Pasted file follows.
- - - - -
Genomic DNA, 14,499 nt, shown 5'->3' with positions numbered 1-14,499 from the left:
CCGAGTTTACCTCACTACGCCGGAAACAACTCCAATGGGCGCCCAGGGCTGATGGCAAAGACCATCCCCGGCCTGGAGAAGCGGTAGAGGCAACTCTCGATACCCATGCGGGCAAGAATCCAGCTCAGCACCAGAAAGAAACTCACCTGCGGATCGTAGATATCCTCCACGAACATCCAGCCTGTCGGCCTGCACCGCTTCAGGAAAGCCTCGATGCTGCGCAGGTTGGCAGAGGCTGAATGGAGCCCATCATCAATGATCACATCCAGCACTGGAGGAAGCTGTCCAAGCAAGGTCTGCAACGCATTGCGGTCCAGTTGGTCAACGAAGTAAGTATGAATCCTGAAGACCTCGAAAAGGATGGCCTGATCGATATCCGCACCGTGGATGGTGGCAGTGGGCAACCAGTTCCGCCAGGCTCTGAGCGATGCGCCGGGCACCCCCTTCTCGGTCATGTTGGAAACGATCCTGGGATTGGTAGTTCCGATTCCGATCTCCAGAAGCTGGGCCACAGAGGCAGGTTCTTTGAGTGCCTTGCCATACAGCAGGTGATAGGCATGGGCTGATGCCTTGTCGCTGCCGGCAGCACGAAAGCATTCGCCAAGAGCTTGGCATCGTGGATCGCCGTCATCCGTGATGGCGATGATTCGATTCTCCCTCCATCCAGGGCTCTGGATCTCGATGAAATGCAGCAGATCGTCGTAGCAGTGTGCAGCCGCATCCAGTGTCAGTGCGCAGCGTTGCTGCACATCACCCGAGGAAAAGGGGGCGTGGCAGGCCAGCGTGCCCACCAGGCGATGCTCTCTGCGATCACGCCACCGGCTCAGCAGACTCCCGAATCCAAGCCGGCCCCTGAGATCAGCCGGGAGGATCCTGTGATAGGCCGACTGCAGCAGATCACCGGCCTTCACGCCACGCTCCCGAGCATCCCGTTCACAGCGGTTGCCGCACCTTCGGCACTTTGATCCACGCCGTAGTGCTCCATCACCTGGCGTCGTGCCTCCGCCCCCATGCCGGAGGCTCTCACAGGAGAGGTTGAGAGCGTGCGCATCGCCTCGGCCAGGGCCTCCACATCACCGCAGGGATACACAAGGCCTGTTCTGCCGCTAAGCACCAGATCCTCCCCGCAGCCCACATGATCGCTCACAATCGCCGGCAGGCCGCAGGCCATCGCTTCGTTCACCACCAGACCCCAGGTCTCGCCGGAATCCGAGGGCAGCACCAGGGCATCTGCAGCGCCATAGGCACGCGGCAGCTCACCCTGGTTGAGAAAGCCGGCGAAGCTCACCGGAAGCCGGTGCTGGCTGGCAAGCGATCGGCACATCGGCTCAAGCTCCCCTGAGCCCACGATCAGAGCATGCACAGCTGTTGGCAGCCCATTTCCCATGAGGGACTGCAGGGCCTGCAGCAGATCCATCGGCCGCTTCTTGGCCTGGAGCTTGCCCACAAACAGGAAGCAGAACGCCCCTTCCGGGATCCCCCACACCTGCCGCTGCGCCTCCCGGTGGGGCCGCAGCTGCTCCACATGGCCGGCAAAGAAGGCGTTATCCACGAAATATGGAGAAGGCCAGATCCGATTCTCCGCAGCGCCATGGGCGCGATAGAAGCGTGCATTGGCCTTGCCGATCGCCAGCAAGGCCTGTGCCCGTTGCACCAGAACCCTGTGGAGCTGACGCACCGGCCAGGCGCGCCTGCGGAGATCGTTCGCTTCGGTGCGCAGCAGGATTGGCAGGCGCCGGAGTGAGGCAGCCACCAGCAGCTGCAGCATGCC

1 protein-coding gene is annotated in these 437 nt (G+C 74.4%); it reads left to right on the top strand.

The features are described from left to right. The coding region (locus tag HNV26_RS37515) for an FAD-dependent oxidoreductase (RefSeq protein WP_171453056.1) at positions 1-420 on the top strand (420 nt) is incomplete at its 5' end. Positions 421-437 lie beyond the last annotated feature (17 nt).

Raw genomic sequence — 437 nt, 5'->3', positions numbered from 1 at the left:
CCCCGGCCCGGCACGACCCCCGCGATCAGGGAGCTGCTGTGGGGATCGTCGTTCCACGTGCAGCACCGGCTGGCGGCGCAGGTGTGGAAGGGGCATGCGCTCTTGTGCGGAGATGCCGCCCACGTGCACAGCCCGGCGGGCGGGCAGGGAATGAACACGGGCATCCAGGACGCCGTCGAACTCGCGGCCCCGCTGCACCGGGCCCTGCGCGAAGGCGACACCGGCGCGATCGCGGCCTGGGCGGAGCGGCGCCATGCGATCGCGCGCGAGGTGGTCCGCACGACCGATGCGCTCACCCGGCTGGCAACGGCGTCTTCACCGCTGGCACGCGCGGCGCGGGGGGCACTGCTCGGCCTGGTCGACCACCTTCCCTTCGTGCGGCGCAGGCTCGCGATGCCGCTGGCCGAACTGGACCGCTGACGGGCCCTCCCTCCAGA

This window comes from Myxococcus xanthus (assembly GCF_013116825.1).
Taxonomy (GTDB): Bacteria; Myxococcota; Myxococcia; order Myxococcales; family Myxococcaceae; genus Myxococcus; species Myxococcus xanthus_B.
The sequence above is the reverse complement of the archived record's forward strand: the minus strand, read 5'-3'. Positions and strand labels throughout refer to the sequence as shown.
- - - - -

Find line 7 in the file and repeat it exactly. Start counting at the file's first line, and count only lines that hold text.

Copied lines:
This window comes from Myxococcus xanthus (assembly GCF_013116825.1).